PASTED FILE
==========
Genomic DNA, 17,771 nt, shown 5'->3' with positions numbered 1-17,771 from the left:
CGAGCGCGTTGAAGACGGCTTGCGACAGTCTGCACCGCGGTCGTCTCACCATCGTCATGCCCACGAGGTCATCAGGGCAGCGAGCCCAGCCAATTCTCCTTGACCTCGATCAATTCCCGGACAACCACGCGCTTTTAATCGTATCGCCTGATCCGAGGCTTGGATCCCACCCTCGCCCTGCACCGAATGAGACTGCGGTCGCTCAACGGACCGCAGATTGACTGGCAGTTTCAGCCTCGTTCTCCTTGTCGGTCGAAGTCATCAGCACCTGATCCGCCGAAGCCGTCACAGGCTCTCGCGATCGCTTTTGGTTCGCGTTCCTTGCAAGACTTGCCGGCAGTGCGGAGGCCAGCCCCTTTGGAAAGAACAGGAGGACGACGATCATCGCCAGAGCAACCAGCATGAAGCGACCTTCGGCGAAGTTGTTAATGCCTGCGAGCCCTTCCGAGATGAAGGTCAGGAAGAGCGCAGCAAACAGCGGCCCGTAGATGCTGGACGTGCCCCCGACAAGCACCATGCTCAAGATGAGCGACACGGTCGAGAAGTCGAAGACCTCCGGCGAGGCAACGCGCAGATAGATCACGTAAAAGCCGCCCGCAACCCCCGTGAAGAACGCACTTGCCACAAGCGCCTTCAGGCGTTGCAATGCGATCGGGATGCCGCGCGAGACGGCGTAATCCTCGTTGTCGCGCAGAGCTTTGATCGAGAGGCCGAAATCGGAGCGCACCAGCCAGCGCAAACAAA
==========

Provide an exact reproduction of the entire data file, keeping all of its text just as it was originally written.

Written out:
Genomic DNA, 17,771 nt, shown 5'->3' with positions numbered 1-17,771 from the left:
CGAGCGCGTTGAAGACGGCTTGCGACAGTCTGCACCGCGGTCGTCTCACCATCGTCATGCCCACGAGGTCATCAGGGCAGCGAGCCCAGCCAATTCTCCTTGACCTCGATCAATTCCCGGACAACCACGCGCTTTTAATCGTATCGCCTGATCCGAGGCTTGGATCCCACCCTCGCCCTGCACCGAATGAGACTGCGGTCGCTCAACGGACCGCAGATTGACTGGCAGTTTCAGCCTCGTTCTCCTTGTCGGTCGAAGTCATCAGCACCTGATCCGCCGAAGCCGTCACAGGCTCTCGCGATCGCTTTTGGTTCGCGTTCCTTGCAAGACTTGCCGGCAGTGCGGAGGCCAGCCCCTTTGGAAAGAACAGGAGGACGACGATCATCGCCAGAGCAACCAGCATGAAGCGACCTTCGGCGAAGTTGTTAATGCCTGCGAGCCCTTCCGAGATGAAGGTCAGGAAGAGCGCAGCAAACAGCGGCCCGTAGATGCTGGACGTGCCCCCGACAAGCACCATGCTCAAGATGAGCGACACGGTCGAGAAGTCGAAGACCTCCGGCGAGGCAACGCGCAGATAGATCACGTAAAAGCCGCCCGCAACCCCCGTGAAGAACGCACTTGCCACAAGCGCCTTCAGGCGTTGCAATGCGATCGGGATGCCGCGCGAGACGGCGTAATCCTCGTTGTCGCGCAGAGCTTTGATCGAGAGGCCGAAATCGGAGCGCACCAGCCAGCGCAAACAAA